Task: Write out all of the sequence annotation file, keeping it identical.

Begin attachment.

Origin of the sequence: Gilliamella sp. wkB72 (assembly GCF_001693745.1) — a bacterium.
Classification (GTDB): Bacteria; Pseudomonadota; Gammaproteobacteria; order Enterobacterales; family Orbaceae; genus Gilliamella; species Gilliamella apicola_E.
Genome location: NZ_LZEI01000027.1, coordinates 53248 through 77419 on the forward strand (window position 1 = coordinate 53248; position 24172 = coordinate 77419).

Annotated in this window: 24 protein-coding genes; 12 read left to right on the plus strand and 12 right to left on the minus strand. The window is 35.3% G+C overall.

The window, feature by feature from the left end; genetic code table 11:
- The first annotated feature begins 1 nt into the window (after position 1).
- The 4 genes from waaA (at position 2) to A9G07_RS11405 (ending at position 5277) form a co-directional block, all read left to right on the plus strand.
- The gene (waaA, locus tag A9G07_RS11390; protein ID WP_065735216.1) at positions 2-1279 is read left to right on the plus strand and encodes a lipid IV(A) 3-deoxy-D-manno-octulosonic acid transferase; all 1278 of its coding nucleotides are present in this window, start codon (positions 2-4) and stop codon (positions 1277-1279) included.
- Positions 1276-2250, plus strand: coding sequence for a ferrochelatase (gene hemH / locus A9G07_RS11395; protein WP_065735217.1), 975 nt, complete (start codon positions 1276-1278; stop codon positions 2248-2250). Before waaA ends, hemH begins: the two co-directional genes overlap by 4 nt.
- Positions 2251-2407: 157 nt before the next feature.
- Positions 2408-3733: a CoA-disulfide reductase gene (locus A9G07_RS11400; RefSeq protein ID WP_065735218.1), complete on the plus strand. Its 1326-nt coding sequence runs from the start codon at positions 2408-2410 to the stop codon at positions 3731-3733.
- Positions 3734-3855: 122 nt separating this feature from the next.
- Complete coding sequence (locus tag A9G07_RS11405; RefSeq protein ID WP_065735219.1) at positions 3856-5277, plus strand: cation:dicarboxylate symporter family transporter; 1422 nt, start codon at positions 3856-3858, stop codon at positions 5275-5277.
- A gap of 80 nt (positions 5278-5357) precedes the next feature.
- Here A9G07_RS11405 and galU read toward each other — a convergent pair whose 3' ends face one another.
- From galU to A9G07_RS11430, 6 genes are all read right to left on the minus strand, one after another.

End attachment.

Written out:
Origin of the sequence: Gilliamella sp. wkB72 (assembly GCF_001693745.1) — a bacterium.
Classification (GTDB): Bacteria; Pseudomonadota; Gammaproteobacteria; order Enterobacterales; family Orbaceae; genus Gilliamella; species Gilliamella apicola_E.
Genome location: NZ_LZEI01000027.1, coordinates 53248 through 77419 on the forward strand (window position 1 = coordinate 53248; position 24172 = coordinate 77419).

Annotated in this window: 24 protein-coding genes; 12 read left to right on the plus strand and 12 right to left on the minus strand. The window is 35.3% G+C overall.

The window, feature by feature from the left end; genetic code table 11:
- The first annotated feature begins 1 nt into the window (after position 1).
- The 4 genes from waaA (at position 2) to A9G07_RS11405 (ending at position 5277) form a co-directional block, all read left to right on the plus strand.
- The gene (waaA, locus tag A9G07_RS11390; protein ID WP_065735216.1) at positions 2-1279 is read left to right on the plus strand and encodes a lipid IV(A) 3-deoxy-D-manno-octulosonic acid transferase; all 1278 of its coding nucleotides are present in this window, start codon (positions 2-4) and stop codon (positions 1277-1279) included.
- Positions 1276-2250, plus strand: coding sequence for a ferrochelatase (gene hemH / locus A9G07_RS11395; protein WP_065735217.1), 975 nt, complete (start codon positions 1276-1278; stop codon positions 2248-2250). Before waaA ends, hemH begins: the two co-directional genes overlap by 4 nt.
- Positions 2251-2407: 157 nt before the next feature.
- Positions 2408-3733: a CoA-disulfide reductase gene (locus A9G07_RS11400; RefSeq protein ID WP_065735218.1), complete on the plus strand. Its 1326-nt coding sequence runs from the start codon at positions 2408-2410 to the stop codon at positions 3731-3733.
- Positions 3734-3855: 122 nt separating this feature from the next.
- Complete coding sequence (locus tag A9G07_RS11405; RefSeq protein ID WP_065735219.1) at positions 3856-5277, plus strand: cation:dicarboxylate symporter family transporter; 1422 nt, start codon at positions 3856-3858, stop codon at positions 5275-5277.
- A gap of 80 nt (positions 5278-5357) precedes the next feature.
- Here A9G07_RS11405 and galU read toward each other — a convergent pair whose 3' ends face one another.
- From galU to A9G07_RS11430, 6 genes are all read right to left on the minus strand, one after another.